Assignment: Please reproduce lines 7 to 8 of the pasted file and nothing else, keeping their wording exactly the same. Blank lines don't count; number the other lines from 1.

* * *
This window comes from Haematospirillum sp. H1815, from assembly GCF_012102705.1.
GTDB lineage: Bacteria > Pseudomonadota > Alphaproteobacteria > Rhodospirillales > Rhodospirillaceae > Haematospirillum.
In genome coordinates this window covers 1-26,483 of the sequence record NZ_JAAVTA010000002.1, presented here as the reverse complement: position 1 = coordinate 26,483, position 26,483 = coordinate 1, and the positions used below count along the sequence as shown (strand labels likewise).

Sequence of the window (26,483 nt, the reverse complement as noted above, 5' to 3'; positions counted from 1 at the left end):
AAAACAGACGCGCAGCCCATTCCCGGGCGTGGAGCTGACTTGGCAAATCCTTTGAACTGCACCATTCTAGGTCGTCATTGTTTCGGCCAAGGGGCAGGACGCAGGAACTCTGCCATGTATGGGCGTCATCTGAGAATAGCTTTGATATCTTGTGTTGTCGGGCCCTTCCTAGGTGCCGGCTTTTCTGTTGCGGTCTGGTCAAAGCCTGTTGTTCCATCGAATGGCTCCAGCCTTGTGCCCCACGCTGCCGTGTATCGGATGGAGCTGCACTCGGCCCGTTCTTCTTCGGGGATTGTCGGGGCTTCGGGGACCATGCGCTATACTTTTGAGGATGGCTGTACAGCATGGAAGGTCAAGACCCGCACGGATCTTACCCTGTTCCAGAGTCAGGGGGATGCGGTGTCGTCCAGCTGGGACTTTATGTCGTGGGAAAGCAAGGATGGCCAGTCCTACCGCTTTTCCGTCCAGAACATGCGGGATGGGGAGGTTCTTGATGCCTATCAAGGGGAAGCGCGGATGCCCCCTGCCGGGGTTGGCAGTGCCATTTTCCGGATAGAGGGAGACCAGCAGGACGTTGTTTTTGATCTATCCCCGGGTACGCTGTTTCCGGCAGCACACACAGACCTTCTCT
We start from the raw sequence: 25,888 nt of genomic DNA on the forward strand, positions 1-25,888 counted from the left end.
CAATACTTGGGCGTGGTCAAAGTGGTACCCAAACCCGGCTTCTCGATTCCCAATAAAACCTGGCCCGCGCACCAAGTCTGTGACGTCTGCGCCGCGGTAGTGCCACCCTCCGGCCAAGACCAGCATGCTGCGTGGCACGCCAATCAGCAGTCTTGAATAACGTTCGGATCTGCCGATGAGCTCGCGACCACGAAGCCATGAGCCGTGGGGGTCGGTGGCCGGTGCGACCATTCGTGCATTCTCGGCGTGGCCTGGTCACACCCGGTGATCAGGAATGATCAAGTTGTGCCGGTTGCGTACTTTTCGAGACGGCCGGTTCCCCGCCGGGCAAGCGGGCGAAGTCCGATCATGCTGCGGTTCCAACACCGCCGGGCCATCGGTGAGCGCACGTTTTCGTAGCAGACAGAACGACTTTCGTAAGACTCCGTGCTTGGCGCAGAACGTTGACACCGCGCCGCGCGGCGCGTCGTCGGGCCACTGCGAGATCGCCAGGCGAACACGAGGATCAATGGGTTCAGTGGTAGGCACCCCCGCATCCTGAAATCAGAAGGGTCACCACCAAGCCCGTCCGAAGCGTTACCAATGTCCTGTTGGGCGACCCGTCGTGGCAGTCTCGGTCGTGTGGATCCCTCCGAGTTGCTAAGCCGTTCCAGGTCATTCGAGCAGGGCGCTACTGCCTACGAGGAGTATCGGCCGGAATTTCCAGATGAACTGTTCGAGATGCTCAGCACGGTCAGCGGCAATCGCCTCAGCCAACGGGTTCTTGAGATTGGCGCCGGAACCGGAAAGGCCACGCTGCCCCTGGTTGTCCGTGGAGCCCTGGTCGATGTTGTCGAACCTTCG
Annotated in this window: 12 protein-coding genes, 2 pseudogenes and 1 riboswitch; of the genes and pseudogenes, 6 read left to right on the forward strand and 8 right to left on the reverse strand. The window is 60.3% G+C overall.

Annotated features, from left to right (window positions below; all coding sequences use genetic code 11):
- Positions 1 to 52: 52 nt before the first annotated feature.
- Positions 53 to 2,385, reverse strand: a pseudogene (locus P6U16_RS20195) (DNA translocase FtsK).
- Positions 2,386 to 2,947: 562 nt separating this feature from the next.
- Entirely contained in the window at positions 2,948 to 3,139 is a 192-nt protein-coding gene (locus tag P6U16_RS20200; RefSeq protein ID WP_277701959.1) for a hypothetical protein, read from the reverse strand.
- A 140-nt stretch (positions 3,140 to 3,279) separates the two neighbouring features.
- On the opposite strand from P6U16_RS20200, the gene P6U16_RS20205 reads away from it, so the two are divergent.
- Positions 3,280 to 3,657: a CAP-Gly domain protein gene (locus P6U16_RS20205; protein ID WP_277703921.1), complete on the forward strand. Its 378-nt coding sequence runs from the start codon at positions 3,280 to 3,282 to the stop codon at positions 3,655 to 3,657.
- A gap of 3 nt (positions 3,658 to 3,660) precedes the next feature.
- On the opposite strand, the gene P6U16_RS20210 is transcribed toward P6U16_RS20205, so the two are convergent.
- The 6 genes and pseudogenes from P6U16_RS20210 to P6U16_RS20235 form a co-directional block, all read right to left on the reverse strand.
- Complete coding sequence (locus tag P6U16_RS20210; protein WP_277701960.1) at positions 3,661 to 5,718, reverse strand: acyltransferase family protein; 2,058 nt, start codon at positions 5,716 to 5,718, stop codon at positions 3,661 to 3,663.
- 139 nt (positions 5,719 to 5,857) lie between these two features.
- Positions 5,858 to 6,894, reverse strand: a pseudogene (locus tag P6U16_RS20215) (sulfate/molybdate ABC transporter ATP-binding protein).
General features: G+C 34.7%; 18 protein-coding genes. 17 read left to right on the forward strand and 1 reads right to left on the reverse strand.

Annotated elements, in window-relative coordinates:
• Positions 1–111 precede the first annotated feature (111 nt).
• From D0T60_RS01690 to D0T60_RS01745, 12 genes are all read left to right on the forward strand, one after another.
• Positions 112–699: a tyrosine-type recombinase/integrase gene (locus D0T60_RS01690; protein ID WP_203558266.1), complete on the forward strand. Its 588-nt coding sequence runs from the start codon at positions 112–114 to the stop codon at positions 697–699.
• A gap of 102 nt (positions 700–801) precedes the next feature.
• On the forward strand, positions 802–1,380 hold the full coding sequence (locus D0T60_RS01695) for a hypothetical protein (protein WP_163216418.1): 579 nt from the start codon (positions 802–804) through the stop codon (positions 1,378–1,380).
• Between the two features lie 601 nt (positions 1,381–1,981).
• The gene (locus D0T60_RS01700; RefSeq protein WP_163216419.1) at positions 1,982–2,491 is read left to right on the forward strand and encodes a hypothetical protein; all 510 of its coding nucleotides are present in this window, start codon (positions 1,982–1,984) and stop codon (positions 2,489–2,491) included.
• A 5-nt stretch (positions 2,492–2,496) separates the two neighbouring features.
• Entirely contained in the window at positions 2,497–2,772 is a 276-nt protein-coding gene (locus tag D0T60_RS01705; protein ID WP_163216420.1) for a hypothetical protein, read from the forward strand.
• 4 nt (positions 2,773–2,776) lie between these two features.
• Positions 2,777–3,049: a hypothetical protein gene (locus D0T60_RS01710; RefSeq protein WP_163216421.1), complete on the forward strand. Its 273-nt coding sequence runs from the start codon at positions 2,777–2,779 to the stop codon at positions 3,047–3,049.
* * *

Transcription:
CAATACTTGGGCGTGGTCAAAGTGGTACCCAAACCCGGCTTCTCGATTCCCAATAAAACCTGGCCCGCGCACCAAGTCTGTGACGTCTGCGCCGCGGTAGTGCCACCCTCCGGCCAAGACCAGCATGCTGCGTGGCACGCCAATCAGCAGTCTTGAATAACGTTCGGATCTGCCGATGAGCTCGCGACCACGAAGCCATGAGCCGTGGGGGTCGGTGGCCGGTGCGACCATTCGTGCATTCTCGGCGTGGCCTGGTCACACCCGGTGATCAGGAATGATCAAGTTGTGCCGGTTGCGTACTTTTCGAGACGGCCGGTTCCCCGCCGGGCAAGCGGGCGAAGTCCGATCATGCTGCGGTTCCAACACCGCCGGGCCATCGGTGAGCGCACGTTTTCGTAGCAGACAGAACGACTTTCGTAAGACTCCGTGCTTGGCGCAGAACGTTGACACCGCGCCGCGCGGCGCGTCGTCGGGCCACTGCGAGATCGCCAGGCGAACACGAGGATCAATGGGTTCAGTGGTAGGCACCCCCGCATCCTGAAATCAGAAGGGTCACCACCAAGCCCGTCCGAAGCGTTACCAATGTCCTGTTGGGCGACCCGTCGTGGCAGTCTCGGTCGTGTGGATCCCTCCGAGTTGCTAAGCCGTTCCAGGTCATTCGAGCAGGGCGCTACTGCCTACGAGGAGTATCGGCCGGAATTTCCAGATGAACTGTTCGAGATGCTCAGCACGGTCAGCGGCAATCGCCTCAGCCAACGGGTTCTTGAGATTGGCGCCGGAACCGGAAAGGCCACGCTGCCCCTGGTTGTCCGTGGAGCCCTGGTCGATGTTGTCGAACCTTCG
Annotated in this window: 12 protein-coding genes, 2 pseudogenes and 1 riboswitch; of the genes and pseudogenes, 6 read left to right on the forward strand and 8 right to left on the reverse strand. The window is 60.3% G+C overall.